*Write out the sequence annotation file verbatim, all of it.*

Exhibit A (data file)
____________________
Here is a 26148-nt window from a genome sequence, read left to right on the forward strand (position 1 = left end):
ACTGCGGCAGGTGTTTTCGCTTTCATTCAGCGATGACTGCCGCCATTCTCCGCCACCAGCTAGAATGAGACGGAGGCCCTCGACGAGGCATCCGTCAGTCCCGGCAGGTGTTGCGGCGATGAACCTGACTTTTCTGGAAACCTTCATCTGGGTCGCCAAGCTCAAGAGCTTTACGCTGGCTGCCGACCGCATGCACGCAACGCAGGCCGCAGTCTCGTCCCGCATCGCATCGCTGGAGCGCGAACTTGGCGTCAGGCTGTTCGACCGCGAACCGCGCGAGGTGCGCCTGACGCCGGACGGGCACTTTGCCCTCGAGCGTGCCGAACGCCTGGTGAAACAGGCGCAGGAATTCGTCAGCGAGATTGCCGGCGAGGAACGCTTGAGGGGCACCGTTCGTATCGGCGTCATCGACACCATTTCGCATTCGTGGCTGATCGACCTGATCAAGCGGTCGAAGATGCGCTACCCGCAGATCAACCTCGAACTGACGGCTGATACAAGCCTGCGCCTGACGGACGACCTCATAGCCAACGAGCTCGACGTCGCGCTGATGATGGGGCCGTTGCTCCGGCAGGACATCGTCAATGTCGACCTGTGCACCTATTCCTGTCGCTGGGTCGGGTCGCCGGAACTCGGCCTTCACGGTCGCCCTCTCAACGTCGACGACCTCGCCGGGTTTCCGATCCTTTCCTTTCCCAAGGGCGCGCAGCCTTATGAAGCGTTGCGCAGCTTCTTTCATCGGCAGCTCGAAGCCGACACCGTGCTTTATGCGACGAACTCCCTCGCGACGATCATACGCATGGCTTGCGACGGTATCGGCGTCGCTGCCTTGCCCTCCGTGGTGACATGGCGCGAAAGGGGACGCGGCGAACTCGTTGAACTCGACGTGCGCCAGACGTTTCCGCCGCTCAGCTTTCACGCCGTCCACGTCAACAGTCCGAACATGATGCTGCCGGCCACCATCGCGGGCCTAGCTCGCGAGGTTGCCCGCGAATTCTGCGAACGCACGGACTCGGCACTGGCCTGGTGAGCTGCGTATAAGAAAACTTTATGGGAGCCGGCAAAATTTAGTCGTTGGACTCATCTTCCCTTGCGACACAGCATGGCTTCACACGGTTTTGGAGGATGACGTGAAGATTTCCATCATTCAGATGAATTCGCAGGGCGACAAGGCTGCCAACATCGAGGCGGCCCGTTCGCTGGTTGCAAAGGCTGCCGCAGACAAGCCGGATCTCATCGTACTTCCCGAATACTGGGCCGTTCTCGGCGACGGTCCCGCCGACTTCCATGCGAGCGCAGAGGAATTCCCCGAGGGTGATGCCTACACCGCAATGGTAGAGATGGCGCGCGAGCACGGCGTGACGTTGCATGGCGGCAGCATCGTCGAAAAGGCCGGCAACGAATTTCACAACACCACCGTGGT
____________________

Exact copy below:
Here is a 26148-nt window from a genome sequence, read left to right on the forward strand (position 1 = left end):
ACTGCGGCAGGTGTTTTCGCTTTCATTCAGCGATGACTGCCGCCATTCTCCGCCACCAGCTAGAATGAGACGGAGGCCCTCGACGAGGCATCCGTCAGTCCCGGCAGGTGTTGCGGCGATGAACCTGACTTTTCTGGAAACCTTCATCTGGGTCGCCAAGCTCAAGAGCTTTACGCTGGCTGCCGACCGCATGCACGCAACGCAGGCCGCAGTCTCGTCCCGCATCGCATCGCTGGAGCGCGAACTTGGCGTCAGGCTGTTCGACCGCGAACCGCGCGAGGTGCGCCTGACGCCGGACGGGCACTTTGCCCTCGAGCGTGCCGAACGCCTGGTGAAACAGGCGCAGGAATTCGTCAGCGAGATTGCCGGCGAGGAACGCTTGAGGGGCACCGTTCGTATCGGCGTCATCGACACCATTTCGCATTCGTGGCTGATCGACCTGATCAAGCGGTCGAAGATGCGCTACCCGCAGATCAACCTCGAACTGACGGCTGATACAAGCCTGCGCCTGACGGACGACCTCATAGCCAACGAGCTCGACGTCGCGCTGATGATGGGGCCGTTGCTCCGGCAGGACATCGTCAATGTCGACCTGTGCACCTATTCCTGTCGCTGGGTCGGGTCGCCGGAACTCGGCCTTCACGGTCGCCCTCTCAACGTCGACGACCTCGCCGGGTTTCCGATCCTTTCCTTTCCCAAGGGCGCGCAGCCTTATGAAGCGTTGCGCAGCTTCTTTCATCGGCAGCTCGAAGCCGACACCGTGCTTTATGCGACGAACTCCCTCGCGACGATCATACGCATGGCTTGCGACGGTATCGGCGTCGCTGCCTTGCCCTCCGTGGTGACATGGCGCGAAAGGGGACGCGGCGAACTCGTTGAACTCGACGTGCGCCAGACGTTTCCGCCGCTCAGCTTTCACGCCGTCCACGTCAACAGTCCGAACATGATGCTGCCGGCCACCATCGCGGGCCTAGCTCGCGAGGTTGCCCGCGAATTCTGCGAACGCACGGACTCGGCACTGGCCTGGTGAGCTGCGTATAAGAAAACTTTATGGGAGCCGGCAAAATTTAGTCGTTGGACTCATCTTCCCTTGCGACACAGCATGGCTTCACACGGTTTTGGAGGATGACGTGAAGATTTCCATCATTCAGATGAATTCGCAGGGCGACAAGGCTGCCAACATCGAGGCGGCCCGTTCGCTGGTTGCAAAGGCTGCCGCAGACAAGCCGGATCTCATCGTACTTCCCGAATACTGGGCCGTTCTCGGCGACGGTCCCGCCGACTTCCATGCGAGCGCAGAGGAATTCCCCGAGGGTGATGCCTACACCGCAATGGTAGAGATGGCGCGCGAGCACGGCGTGACGTTGCATGGCGGCAGCATCGTCGAAAAGGCCGGCAACGAATTTCACAACACCACCGTGGT